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A Harvard MBA Pays Down $101K Of Debt

Joe Mihalic with his parents at his graduation from Harvard Business School

But what allows him to maintain this entertaining and often addictive narrative of what he calls “the walk to debt freedom” was his extreme goal. The challenge resulted in sacrifices that few of his classmates could ever endure. He gave up all dinner dates and didn’t go to a single movie. He stopped contributing to his 401K plan, decided against going home for Christmas and missed his friends’ parties and weddings. When he went to bars with friends, he carried a flask with booze to mix with his purchased Coke. He shared a NetFlix account and refused to buy a single article of clothing.

RENOUNCING PRICEY DINNERS FOR ‘CHEAP DATES’ OVER COFFEE & BAGELS

One of the more amusing aspects of his tale concerns his transformation from being a dating free spender to a “cheap date.” Renouncing his costly drinks-dinner-and-dancing routine, Mihalic started inviting women to coffee. He recounts a date with “Lindsey” over coffee and bagels during an afternoon. Initially, at least, it didn’t go well.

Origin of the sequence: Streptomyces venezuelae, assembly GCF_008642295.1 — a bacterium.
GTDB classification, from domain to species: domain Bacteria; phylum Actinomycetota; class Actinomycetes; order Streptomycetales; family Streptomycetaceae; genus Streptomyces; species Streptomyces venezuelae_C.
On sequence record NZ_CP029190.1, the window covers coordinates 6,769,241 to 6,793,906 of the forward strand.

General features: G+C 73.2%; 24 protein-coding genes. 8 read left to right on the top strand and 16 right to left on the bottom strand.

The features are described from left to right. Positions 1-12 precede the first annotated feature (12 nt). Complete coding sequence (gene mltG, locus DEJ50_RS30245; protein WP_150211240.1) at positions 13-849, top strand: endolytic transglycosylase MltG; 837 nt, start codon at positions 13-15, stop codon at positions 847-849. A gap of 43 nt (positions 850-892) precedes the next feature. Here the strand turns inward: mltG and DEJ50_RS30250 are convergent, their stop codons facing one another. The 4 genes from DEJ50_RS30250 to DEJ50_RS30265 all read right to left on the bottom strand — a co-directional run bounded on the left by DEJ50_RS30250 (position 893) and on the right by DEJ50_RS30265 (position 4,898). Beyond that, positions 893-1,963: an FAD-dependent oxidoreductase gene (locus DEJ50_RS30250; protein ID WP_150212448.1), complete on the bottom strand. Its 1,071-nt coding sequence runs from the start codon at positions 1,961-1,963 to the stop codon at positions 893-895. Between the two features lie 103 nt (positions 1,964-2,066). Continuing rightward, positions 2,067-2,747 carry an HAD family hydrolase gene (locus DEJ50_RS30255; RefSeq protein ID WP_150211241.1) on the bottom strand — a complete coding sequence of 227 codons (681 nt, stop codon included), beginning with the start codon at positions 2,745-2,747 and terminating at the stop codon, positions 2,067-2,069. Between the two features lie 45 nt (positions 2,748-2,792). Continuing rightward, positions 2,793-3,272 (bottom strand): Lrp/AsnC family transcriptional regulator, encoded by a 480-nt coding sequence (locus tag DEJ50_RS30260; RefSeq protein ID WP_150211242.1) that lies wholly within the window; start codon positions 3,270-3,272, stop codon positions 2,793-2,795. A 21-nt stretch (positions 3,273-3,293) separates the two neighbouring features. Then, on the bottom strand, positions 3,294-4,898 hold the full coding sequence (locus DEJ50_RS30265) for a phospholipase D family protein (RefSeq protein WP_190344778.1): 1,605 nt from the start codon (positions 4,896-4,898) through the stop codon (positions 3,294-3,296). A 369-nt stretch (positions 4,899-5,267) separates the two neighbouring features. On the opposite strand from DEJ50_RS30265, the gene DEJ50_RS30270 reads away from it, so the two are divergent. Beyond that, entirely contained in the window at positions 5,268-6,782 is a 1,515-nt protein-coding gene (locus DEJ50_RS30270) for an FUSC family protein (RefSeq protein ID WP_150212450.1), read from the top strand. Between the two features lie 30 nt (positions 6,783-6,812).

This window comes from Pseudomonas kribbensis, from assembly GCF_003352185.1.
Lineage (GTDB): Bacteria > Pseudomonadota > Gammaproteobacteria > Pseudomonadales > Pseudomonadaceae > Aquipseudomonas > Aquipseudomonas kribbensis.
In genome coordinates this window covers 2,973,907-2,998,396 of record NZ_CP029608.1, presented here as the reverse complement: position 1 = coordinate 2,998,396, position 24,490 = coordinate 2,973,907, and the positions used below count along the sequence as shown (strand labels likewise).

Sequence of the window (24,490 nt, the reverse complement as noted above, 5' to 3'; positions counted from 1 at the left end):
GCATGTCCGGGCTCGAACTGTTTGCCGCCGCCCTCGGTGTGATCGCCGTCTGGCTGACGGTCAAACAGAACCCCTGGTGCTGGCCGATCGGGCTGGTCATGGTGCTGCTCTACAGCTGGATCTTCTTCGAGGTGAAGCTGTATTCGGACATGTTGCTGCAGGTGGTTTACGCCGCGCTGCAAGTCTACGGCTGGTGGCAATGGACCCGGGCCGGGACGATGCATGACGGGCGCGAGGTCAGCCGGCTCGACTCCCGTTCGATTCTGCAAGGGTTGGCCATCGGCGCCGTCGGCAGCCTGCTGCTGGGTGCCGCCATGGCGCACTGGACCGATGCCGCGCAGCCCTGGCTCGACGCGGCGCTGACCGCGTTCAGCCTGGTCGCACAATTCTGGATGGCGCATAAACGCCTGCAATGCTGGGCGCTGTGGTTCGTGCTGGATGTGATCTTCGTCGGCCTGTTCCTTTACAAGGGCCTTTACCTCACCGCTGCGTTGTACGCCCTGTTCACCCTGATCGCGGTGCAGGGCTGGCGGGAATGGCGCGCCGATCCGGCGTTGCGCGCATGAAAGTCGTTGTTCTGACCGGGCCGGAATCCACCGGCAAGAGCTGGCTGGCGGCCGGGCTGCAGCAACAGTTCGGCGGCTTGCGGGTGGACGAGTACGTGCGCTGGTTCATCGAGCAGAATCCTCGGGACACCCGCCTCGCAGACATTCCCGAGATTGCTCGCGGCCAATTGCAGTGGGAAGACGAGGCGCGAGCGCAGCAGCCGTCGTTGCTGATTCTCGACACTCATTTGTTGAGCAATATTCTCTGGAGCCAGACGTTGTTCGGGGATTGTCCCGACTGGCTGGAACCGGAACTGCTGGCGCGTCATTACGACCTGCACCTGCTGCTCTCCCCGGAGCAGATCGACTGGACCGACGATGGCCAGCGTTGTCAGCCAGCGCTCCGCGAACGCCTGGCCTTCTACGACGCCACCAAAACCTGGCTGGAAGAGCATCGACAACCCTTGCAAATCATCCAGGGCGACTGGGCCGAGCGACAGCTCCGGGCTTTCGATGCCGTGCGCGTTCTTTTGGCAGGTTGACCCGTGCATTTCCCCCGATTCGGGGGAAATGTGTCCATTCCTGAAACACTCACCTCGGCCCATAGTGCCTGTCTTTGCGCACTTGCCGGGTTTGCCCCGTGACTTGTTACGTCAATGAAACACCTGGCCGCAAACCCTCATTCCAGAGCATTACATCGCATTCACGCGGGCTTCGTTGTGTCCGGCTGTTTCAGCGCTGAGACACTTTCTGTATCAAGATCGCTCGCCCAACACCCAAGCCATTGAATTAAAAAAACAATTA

Wrote Mihalic: “I was actually enjoying myself until Lindsay started dropping bombs about three quarters of the way through the date. We had started talking about the subject of dating, and she told me that she was looking for somebody between 34 to 38 years old. I’m 28, and so is she. That was super awkward, and her remark just sort of hung in the air for a few seconds. She also admitted she was dating a doctor, but she qualified it by saying that things probably wouldn’t work out with him.”

Never mind, thinks Mihalic. He rationalizes the experience, saying “She’s a cool chick, but she told me that she eats out for every meal since she doesn’t cook. That shot up some huge, bright red flags blowing in the strong breezes of caution. Not because I want a girlfriend who can cook, but because she’s practicing a flipping expensive little habit, and believe it or not, I’m actually looking for the value of frugality in a woman I date.”

HIS SACRIFICES INCLUDED RENTING SPARE BEDROOMS TO STRANGERS

To make extra money, he sold his second car and a motorcycle, rented his spare bedrooms to strangers on Craigslist, and started a side business doing landscaping work. Quickly, he chipped away at his debt. To start, he liquidated his IRA account for $8,000, sold stock worth $14,000, and used about $3,000 of available cash to wipe out one loan. Within seven months, he managed to make his final payment and rid himself of all his debt in March of this year—three months ahead of his goal.